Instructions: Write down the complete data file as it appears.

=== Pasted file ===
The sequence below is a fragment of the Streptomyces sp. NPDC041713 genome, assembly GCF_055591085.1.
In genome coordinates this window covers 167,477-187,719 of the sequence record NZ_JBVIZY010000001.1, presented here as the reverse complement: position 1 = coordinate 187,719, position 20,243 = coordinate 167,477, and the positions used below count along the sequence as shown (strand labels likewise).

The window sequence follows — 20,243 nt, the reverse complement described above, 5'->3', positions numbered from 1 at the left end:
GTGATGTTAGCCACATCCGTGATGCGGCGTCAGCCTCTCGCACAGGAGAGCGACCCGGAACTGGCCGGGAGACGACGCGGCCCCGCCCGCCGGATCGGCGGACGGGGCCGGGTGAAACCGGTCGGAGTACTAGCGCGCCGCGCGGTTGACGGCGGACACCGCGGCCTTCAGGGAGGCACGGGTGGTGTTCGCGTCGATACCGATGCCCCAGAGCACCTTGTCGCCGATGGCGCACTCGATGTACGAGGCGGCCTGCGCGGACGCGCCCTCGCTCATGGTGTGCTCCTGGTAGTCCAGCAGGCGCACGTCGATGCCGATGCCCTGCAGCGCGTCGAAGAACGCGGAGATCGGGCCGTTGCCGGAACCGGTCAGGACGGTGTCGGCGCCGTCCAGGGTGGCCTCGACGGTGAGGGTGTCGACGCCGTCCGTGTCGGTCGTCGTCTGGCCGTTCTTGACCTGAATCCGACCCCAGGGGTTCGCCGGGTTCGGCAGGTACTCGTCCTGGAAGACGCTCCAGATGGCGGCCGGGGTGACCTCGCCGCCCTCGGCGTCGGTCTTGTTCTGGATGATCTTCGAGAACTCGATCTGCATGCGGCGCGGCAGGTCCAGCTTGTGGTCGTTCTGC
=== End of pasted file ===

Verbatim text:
The sequence below is a fragment of the Streptomyces sp. NPDC041713 genome, assembly GCF_055591085.1.
In genome coordinates this window covers 167,477-187,719 of the sequence record NZ_JBVIZY010000001.1, presented here as the reverse complement: position 1 = coordinate 187,719, position 20,243 = coordinate 167,477, and the positions used below count along the sequence as shown (strand labels likewise).

The window sequence follows — 20,243 nt, the reverse complement described above, 5'->3', positions numbered from 1 at the left end:
GTGATGTTAGCCACATCCGTGATGCGGCGTCAGCCTCTCGCACAGGAGAGCGACCCGGAACTGGCCGGGAGACGACGCGGCCCCGCCCGCCGGATCGGCGGACGGGGCCGGGTGAAACCGGTCGGAGTACTAGCGCGCCGCGCGGTTGACGGCGGACACCGCGGCCTTCAGGGAGGCACGGGTGGTGTTCGCGTCGATACCGATGCCCCAGAGCACCTTGTCGCCGATGGCGCACTCGATGTACGAGGCGGCCTGCGCGGACGCGCCCTCGCTCATGGTGTGCTCCTGGTAGTCCAGCAGGCGCACGTCGATGCCGATGCCCTGCAGCGCGTCGAAGAACGCGGAGATCGGGCCGTTGCCGGAACCGGTCAGGACGGTGTCGGCGCCGTCCAGGGTGGCCTCGACGGTGAGGGTGTCGACGCCGTCCGTGTCGGTCGTCGTCTGGCCGTTCTTGACCTGAATCCGACCCCAGGGGTTCGCCGGGTTCGGCAGGTACTCGTCCTGGAAGACGCTCCAGATGGCGGCCGGGGTGACCTCGCCGCCCTCGGCGTCGGTCTTGTTCTGGATGATCTTCGAGAACTCGATCTGCATGCGGCGCGGCAGGTCCAGCTTGTGGTCGTTCTGC